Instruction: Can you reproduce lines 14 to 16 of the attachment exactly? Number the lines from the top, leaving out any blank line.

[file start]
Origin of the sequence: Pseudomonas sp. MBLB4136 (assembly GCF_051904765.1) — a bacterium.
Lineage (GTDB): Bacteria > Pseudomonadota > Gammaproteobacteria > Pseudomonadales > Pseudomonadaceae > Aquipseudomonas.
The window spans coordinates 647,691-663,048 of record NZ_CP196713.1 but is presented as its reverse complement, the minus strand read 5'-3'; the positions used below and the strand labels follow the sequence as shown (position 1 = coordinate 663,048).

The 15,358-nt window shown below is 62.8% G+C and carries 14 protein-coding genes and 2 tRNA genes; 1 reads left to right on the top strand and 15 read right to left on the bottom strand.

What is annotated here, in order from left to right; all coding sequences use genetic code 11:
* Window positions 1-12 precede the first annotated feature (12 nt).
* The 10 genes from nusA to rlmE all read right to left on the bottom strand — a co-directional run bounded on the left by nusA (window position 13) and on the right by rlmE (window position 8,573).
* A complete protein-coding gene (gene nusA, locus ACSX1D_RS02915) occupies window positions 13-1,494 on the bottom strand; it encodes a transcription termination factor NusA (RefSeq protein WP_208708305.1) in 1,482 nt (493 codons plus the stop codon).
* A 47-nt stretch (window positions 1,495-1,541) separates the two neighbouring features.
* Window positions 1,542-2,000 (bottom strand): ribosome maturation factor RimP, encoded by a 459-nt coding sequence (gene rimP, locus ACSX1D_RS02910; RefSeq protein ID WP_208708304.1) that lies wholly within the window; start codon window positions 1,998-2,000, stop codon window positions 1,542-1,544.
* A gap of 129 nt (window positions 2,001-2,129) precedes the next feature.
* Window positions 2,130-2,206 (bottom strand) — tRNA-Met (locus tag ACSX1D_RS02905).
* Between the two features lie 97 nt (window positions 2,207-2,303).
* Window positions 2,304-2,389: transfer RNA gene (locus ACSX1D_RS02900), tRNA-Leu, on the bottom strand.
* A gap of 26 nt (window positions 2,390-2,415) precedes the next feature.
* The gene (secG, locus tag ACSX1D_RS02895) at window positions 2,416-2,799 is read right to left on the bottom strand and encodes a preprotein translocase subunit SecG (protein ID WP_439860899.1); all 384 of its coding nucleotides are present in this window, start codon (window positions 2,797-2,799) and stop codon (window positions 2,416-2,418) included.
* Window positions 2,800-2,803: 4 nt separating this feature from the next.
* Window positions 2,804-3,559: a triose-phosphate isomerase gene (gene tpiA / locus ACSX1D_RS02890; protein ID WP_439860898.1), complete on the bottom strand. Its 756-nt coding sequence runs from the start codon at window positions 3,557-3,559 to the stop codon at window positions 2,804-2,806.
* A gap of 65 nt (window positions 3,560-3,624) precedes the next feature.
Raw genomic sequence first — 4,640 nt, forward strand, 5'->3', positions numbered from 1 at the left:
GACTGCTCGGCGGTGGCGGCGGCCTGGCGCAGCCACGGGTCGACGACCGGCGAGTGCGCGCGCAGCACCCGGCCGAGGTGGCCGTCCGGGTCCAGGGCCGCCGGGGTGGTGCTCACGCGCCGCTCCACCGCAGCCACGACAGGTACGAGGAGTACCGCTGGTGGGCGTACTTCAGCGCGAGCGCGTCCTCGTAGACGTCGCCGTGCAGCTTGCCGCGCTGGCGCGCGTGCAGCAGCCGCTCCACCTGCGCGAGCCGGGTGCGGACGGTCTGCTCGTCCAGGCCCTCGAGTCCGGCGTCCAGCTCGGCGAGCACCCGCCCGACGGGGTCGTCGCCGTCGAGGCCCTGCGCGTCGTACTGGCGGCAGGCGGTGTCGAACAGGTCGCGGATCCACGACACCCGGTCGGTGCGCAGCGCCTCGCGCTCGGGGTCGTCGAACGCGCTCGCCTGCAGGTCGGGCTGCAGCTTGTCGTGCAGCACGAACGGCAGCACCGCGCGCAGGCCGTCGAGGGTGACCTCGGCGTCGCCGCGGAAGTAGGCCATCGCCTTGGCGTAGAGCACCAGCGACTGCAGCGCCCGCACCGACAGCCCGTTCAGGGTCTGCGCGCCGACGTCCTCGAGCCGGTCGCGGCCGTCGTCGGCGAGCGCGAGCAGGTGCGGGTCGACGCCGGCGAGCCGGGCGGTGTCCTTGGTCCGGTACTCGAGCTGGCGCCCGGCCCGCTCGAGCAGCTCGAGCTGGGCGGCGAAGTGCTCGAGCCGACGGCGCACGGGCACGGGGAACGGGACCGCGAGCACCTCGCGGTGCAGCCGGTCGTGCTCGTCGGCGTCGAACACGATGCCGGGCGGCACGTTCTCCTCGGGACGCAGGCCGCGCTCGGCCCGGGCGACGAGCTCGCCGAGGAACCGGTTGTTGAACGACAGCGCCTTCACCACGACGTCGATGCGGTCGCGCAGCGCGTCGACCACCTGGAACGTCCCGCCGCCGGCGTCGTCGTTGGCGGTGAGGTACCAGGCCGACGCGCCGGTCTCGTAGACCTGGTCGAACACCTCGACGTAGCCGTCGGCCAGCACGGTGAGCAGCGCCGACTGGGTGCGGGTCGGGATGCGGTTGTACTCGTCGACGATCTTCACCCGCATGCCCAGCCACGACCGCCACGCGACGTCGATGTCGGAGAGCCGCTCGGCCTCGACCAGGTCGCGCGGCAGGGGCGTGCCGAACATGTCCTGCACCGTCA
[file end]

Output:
* Window positions 2,304-2,389: transfer RNA gene (locus ACSX1D_RS02900), tRNA-Leu, on the bottom strand.
* A gap of 26 nt (window positions 2,390-2,415) precedes the next feature.
* The gene (secG, locus tag ACSX1D_RS02895) at window positions 2,416-2,799 is read right to left on the bottom strand and encodes a preprotein translocase subunit SecG (protein ID WP_439860899.1); all 384 of its coding nucleotides are present in this window, start codon (window positions 2,797-2,799) and stop codon (window positions 2,416-2,418) included.